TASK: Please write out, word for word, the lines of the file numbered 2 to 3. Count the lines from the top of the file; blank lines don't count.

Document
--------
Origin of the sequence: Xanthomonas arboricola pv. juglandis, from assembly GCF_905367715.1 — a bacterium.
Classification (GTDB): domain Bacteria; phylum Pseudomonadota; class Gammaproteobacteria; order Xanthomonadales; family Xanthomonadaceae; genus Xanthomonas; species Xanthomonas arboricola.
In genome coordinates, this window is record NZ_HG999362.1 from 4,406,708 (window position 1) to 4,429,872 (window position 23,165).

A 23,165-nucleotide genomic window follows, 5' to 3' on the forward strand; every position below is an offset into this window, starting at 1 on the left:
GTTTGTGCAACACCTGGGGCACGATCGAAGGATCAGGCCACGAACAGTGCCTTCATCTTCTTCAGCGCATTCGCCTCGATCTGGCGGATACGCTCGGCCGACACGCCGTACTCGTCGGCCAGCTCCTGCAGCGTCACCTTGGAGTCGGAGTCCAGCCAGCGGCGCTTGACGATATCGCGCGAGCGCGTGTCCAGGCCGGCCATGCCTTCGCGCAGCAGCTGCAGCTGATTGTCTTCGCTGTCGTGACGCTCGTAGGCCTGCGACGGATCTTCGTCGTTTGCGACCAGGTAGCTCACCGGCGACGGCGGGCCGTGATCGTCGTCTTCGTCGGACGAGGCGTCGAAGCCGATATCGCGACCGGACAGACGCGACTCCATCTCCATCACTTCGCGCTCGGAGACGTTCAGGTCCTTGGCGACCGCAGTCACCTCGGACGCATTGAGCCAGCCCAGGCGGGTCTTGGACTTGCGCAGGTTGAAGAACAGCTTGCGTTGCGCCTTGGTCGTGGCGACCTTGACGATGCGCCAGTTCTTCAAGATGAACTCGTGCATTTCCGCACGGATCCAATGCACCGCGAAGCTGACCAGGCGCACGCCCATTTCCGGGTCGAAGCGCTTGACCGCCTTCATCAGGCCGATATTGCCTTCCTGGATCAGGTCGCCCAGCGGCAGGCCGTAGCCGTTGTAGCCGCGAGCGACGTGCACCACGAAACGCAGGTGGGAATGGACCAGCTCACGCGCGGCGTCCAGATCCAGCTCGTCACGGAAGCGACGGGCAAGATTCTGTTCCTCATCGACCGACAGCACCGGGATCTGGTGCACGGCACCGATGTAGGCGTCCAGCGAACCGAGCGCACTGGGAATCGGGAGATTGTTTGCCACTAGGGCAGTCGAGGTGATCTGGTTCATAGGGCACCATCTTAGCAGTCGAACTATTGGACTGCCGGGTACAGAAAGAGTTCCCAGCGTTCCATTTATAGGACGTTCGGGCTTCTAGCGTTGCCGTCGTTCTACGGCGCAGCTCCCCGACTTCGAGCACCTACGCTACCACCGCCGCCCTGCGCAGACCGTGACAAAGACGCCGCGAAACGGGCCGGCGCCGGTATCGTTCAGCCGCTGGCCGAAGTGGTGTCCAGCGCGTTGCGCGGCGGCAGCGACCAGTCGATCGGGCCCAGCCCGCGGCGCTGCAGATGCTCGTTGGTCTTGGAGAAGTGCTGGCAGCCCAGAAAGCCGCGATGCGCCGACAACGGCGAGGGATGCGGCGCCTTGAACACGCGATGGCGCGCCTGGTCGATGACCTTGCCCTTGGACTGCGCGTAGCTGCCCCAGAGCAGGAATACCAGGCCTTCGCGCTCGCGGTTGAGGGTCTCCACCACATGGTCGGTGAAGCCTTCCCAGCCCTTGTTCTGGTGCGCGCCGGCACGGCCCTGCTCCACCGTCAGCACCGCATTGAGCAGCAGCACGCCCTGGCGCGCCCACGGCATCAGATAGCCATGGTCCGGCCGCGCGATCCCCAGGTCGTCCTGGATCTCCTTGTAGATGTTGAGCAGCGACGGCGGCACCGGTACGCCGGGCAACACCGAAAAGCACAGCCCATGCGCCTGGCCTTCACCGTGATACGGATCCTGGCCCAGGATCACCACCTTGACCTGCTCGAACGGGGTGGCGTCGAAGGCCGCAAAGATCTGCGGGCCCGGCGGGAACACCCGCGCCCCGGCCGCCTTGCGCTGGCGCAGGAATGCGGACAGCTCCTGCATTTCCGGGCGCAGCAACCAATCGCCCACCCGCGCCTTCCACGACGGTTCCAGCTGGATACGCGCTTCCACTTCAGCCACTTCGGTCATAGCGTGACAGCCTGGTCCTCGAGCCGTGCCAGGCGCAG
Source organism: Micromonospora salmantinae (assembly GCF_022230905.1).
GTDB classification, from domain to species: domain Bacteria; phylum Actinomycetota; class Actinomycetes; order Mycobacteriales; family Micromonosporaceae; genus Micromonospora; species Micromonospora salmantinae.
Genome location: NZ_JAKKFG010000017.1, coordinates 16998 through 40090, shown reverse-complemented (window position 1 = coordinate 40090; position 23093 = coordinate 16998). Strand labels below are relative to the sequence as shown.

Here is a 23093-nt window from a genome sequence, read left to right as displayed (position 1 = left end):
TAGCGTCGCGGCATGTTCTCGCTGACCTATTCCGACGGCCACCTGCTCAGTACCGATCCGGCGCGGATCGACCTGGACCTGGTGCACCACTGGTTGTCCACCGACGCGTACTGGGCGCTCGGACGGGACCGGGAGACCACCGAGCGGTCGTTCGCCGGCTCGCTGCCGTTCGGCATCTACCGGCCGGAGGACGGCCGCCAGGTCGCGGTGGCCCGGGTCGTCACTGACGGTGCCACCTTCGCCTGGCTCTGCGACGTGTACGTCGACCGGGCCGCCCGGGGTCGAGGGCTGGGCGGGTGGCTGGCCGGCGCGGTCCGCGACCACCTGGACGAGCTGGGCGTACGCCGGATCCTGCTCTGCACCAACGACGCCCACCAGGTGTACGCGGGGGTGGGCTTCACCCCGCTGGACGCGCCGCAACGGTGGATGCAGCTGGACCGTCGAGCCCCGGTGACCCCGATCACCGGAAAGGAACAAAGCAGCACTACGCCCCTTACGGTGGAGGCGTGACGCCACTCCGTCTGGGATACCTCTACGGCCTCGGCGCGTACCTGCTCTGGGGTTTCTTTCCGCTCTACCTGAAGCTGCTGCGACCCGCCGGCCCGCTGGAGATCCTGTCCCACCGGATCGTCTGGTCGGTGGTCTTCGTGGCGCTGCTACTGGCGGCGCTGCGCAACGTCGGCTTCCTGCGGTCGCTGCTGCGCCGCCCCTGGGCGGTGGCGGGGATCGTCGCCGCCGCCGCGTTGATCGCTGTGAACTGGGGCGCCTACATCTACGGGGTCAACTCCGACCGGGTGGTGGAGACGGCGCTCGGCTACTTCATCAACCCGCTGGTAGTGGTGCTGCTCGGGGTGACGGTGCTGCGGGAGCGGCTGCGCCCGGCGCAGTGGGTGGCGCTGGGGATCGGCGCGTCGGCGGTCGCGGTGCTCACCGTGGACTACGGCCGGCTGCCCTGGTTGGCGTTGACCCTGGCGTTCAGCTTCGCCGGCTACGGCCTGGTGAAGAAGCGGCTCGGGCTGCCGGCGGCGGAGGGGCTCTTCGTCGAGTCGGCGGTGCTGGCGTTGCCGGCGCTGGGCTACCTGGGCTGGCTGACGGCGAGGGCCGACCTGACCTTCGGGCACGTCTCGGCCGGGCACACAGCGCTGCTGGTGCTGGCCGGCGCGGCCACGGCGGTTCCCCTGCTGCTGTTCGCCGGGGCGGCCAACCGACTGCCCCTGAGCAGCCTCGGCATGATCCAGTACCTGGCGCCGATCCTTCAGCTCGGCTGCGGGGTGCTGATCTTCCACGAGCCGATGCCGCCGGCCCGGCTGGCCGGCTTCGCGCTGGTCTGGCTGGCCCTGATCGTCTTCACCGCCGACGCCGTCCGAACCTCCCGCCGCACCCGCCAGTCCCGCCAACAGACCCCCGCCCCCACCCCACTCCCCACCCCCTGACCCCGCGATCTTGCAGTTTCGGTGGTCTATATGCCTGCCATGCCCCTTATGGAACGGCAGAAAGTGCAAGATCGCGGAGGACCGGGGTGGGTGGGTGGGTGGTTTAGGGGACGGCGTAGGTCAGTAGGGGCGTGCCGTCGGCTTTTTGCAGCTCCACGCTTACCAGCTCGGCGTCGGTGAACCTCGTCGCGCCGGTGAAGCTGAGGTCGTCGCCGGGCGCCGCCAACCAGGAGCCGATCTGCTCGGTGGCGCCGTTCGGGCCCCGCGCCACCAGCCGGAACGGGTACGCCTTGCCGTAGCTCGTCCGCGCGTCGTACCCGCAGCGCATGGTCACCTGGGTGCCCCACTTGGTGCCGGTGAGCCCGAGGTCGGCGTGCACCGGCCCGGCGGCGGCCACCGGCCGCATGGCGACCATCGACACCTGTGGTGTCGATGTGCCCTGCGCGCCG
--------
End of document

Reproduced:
Classification (GTDB): domain Bacteria; phylum Pseudomonadota; class Gammaproteobacteria; order Xanthomonadales; family Xanthomonadaceae; genus Xanthomonas; species Xanthomonas arboricola.
In genome coordinates, this window is record NZ_HG999362.1 from 4,406,708 (window position 1) to 4,429,872 (window position 23,165).